As the legal setbacks have mounted, the administration has attempted to construct a way out for itself. The “accommodation” is their attempt at an escape: On the one hand, the administration wants to tell the courts that employers with religious objections to the mandate no longer have a case because, under the supposed accommodation, these employers can sponsor insurance plans for their workers that exclude the services and products to which they object. On the other hand, the administration also wants to tell its most ardent supporters that it hasn’t backed down because all of the people working for these employers, and their families, will still get free contraceptives. Magically, the insurance plans that work with the objecting employers will be required to provide the products and services to the employees — for free.
In other words, the supposed “accommodation” changes nothing that matters. It is a moral farce.
Under the administration’s rules, all employer-sponsored insurance, including plans sponsored by employers with religious objections to the HHS mandate, will provide free contraceptives, sterilization procedures, and abortifacient products. The only difference between a plan offered by an employer with no objections and one with objections is that the employer with objections gets to write a letter to HHS saying “I object.”
Put another way, all insurance-plan contracts written for employers will include provisions specifying that coverage will be provided for the products and services required by the HHS mandate. It’s just that the contracts drawn up for employers with objections to the HHS mandate will have these provisions written in invisible ink.
In a moral sense, the supposed “accommodation” is meaningless. If an employer with religious objections to the HHS mandate offers insurance to its workers, that coverage will, by definition, always include the objectionable services and products. There’s no way around it. The objecting employers therefore know, in advance of making the decision to offer coverage, that if they do offer coverage, the insurance plan they sponsor will provide full coverage for these products and services that they find morally objectionable.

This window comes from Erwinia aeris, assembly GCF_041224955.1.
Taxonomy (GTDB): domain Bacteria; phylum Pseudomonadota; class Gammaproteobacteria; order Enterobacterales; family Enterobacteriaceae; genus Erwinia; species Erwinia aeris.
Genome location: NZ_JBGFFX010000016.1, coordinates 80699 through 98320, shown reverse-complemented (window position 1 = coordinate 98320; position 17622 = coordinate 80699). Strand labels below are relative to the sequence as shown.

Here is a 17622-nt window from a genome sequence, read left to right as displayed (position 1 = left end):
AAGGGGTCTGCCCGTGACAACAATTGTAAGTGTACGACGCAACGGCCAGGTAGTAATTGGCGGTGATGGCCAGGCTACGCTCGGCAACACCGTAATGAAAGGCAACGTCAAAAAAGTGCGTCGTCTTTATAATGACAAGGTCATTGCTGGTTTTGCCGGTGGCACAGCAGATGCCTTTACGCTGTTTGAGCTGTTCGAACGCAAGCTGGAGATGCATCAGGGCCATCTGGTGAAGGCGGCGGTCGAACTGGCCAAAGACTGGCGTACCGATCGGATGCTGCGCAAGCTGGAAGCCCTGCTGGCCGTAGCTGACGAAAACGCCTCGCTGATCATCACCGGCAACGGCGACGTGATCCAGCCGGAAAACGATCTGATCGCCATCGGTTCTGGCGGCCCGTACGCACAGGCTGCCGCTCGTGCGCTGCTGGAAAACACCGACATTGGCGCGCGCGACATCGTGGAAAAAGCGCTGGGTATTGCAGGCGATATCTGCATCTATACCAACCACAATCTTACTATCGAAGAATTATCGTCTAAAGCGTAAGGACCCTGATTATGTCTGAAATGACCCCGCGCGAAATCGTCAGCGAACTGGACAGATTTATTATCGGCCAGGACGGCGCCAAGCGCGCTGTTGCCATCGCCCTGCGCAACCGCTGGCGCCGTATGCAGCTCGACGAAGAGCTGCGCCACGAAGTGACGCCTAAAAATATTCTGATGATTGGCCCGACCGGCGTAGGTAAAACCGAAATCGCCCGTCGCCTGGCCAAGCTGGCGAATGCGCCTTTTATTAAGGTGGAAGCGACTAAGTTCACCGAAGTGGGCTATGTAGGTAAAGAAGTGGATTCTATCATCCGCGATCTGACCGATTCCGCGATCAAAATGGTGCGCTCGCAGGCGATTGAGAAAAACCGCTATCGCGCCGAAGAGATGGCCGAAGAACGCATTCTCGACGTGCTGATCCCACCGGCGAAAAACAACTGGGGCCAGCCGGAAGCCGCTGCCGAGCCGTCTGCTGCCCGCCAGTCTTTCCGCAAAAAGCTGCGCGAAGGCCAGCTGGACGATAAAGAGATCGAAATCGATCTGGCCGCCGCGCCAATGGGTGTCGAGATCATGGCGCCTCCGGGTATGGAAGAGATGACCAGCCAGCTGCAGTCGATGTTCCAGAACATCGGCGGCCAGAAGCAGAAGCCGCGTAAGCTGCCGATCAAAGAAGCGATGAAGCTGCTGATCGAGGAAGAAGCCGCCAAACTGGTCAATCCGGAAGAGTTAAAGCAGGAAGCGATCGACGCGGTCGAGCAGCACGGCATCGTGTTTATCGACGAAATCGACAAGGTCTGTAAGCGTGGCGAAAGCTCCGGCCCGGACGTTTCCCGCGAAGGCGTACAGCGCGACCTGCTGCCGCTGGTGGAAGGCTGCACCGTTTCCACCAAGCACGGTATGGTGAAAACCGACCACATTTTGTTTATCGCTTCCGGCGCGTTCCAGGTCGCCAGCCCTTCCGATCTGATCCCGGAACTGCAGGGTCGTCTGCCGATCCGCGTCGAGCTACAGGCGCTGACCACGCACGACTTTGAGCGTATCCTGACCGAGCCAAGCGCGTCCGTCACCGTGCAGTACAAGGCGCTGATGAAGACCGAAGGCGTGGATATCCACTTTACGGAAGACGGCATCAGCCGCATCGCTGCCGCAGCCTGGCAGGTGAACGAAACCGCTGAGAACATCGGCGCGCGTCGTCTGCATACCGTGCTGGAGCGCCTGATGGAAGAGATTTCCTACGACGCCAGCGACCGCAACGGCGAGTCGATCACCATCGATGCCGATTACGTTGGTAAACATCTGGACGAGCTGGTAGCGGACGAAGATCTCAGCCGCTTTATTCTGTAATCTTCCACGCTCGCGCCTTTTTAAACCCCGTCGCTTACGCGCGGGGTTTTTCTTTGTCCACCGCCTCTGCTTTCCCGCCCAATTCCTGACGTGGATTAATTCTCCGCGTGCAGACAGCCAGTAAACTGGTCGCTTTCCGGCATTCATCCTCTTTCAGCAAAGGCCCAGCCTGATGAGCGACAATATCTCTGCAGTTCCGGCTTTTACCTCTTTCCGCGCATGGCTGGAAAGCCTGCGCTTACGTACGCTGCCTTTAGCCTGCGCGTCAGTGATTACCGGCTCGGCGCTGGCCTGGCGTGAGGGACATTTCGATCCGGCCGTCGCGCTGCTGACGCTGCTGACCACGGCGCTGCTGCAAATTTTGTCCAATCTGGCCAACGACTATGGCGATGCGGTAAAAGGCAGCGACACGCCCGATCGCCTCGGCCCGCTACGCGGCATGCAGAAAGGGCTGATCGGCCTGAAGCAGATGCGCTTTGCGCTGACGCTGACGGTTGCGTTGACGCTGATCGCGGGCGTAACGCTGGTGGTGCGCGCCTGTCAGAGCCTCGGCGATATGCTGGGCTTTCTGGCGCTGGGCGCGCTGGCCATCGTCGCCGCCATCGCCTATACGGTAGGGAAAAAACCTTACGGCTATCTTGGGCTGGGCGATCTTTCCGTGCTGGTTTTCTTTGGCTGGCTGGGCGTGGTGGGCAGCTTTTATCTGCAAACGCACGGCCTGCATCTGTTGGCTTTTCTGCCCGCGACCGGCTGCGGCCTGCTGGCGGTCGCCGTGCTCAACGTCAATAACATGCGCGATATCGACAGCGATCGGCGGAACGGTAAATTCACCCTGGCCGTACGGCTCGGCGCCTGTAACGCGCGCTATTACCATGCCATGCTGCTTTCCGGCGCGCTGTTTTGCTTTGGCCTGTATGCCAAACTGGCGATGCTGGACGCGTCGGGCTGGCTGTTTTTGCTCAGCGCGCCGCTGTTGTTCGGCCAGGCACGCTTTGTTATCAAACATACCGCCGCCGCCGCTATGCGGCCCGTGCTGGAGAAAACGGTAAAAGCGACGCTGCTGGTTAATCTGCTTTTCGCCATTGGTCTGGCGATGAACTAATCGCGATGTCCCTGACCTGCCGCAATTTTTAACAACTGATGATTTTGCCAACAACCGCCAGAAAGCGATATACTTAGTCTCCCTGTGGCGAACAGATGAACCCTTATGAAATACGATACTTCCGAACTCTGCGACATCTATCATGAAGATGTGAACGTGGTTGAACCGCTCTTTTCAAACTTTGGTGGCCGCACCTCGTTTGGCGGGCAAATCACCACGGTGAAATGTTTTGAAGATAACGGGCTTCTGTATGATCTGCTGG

The real solution is of course a full exemption, not this convoluted non-accommodation. Employers with religious objections to the HHS mandate should be allowed to offer insurance in conformance with their consciences. It’s that simple. This would likely affect a very small percentage of the American workforce.
Contrary to the administration’s claims, there never was a crisis of inadequate access to contraceptives in this country. The products are generally inexpensive, widely available, and heavily subsidized by the federal government. But if the Obama administration is concerned that granting a broader exemption will hamper access to these products and services, it can easily propose direct provision of these products and services to the employees of the objecting firms through existing public clinics.
The Obama administration is hoping this non-accommodation will confuse the debate sufficiently to defuse the remaining opposition to its rulemaking. That shouldn’t happen. The employers fighting the mandate, including many Catholic institutions, have come too far to accept a phony compromise now. The accommodation should be exposed for the shell game that it is, and the fight should continue until genuine religious liberty is protected.
James C. Capretta is a senior fellow at the Ethics and Public Policy Center and a visiting fellow at the American Enterprise Institute.